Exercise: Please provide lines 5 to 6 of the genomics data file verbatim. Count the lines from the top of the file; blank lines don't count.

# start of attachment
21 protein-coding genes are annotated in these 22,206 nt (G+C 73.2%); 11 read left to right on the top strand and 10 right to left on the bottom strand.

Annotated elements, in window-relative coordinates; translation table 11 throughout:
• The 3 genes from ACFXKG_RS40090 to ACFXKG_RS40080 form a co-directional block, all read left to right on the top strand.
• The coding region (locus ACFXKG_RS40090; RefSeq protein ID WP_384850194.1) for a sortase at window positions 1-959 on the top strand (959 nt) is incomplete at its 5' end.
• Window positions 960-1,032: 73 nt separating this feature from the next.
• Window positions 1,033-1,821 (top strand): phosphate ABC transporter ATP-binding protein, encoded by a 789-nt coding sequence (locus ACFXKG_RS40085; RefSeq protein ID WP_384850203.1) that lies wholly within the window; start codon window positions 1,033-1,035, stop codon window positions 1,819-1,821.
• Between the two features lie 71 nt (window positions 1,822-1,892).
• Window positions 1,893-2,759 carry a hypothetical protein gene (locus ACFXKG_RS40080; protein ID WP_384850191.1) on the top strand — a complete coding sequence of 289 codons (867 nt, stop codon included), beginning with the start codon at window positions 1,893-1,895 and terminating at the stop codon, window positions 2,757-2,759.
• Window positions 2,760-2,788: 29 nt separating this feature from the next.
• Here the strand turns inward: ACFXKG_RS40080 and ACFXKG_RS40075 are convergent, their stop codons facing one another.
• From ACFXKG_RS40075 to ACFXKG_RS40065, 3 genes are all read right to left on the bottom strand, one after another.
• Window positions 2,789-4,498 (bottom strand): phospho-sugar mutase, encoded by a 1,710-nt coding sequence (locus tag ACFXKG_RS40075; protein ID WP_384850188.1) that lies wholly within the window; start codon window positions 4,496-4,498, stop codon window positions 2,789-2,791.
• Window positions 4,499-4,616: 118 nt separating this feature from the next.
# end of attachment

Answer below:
• Window positions 960-1,032: 73 nt separating this feature from the next.
• Window positions 1,033-1,821 (top strand): phosphate ABC transporter ATP-binding protein, encoded by a 789-nt coding sequence (locus ACFXKG_RS40085; RefSeq protein ID WP_384850203.1) that lies wholly within the window; start codon window positions 1,033-1,035, stop codon window positions 1,819-1,821.